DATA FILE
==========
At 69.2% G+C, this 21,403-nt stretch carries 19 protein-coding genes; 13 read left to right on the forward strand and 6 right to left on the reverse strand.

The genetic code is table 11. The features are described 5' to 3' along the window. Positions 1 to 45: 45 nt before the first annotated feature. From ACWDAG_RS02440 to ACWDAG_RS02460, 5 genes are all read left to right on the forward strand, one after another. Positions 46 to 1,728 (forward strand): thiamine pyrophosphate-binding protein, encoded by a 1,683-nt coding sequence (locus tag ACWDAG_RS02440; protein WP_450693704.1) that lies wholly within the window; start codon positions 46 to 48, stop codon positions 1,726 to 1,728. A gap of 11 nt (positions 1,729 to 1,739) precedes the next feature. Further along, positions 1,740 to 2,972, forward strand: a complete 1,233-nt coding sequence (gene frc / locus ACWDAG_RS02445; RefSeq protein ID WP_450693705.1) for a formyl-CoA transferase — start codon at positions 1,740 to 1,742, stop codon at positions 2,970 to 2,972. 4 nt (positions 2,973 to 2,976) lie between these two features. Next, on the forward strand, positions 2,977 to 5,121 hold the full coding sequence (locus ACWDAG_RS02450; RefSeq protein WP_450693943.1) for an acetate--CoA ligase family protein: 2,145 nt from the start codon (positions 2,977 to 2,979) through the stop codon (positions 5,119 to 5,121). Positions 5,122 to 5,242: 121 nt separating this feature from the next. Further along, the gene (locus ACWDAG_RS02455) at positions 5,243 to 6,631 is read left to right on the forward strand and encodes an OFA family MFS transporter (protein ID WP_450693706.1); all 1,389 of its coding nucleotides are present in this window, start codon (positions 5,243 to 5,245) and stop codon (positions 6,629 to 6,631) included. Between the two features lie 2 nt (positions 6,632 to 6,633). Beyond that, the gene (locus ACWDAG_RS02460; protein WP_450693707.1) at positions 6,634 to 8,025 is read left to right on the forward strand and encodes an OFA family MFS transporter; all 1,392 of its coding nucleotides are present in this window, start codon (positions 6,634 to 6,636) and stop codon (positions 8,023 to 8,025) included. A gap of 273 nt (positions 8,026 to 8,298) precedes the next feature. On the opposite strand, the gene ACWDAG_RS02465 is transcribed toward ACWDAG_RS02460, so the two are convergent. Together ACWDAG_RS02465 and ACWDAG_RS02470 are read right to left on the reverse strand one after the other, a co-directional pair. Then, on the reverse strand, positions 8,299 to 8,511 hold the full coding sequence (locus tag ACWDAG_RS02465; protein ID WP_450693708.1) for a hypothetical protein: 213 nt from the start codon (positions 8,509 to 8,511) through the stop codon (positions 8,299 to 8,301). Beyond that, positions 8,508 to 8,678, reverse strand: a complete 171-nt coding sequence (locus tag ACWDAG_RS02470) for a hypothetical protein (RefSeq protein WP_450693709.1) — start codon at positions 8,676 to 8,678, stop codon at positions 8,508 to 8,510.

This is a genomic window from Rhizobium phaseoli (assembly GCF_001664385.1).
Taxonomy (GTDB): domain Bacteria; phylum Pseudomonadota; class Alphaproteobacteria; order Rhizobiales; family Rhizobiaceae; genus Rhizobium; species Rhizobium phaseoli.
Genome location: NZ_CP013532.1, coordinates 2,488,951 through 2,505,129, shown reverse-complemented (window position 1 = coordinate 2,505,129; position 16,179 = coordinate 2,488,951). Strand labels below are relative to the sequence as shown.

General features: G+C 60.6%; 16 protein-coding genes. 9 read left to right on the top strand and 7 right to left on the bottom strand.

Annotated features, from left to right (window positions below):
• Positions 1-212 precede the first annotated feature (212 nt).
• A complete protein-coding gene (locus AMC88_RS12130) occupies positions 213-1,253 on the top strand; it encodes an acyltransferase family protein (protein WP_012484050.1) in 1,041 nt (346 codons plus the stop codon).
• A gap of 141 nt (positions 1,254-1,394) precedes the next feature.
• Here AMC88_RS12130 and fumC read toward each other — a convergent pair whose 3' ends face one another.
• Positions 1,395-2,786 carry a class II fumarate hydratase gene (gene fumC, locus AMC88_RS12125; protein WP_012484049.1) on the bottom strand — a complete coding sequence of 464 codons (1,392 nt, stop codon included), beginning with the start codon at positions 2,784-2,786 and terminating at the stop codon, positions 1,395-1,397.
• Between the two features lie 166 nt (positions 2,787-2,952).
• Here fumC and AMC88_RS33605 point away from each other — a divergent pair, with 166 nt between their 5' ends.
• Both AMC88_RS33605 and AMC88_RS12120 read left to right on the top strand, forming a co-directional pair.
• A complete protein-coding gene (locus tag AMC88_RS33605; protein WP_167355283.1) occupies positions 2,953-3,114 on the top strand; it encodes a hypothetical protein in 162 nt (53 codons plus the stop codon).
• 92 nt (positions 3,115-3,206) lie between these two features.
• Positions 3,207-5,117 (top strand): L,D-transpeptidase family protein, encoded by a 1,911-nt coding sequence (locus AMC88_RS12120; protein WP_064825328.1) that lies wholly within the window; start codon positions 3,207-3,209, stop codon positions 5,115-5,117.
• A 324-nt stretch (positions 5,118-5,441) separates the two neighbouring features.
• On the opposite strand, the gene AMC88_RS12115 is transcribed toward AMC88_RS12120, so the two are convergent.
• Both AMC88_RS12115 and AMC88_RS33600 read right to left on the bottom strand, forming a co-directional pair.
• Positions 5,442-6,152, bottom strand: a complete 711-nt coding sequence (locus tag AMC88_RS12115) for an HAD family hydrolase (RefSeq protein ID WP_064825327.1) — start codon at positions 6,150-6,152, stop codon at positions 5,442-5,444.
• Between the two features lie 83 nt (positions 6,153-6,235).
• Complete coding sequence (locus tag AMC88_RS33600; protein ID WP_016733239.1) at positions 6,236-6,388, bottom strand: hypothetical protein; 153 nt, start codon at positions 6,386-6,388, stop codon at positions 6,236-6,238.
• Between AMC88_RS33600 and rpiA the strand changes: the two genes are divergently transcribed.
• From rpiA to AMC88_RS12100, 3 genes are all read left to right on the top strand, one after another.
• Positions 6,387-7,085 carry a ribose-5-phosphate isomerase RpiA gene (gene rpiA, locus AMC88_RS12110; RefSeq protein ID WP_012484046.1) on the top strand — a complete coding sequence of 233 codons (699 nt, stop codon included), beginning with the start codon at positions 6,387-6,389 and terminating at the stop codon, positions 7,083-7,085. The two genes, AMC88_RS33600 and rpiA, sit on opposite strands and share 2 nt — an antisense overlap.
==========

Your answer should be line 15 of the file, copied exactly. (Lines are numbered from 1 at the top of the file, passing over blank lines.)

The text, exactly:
• Both AMC88_RS33605 and AMC88_RS12120 read left to right on the top strand, forming a co-directional pair.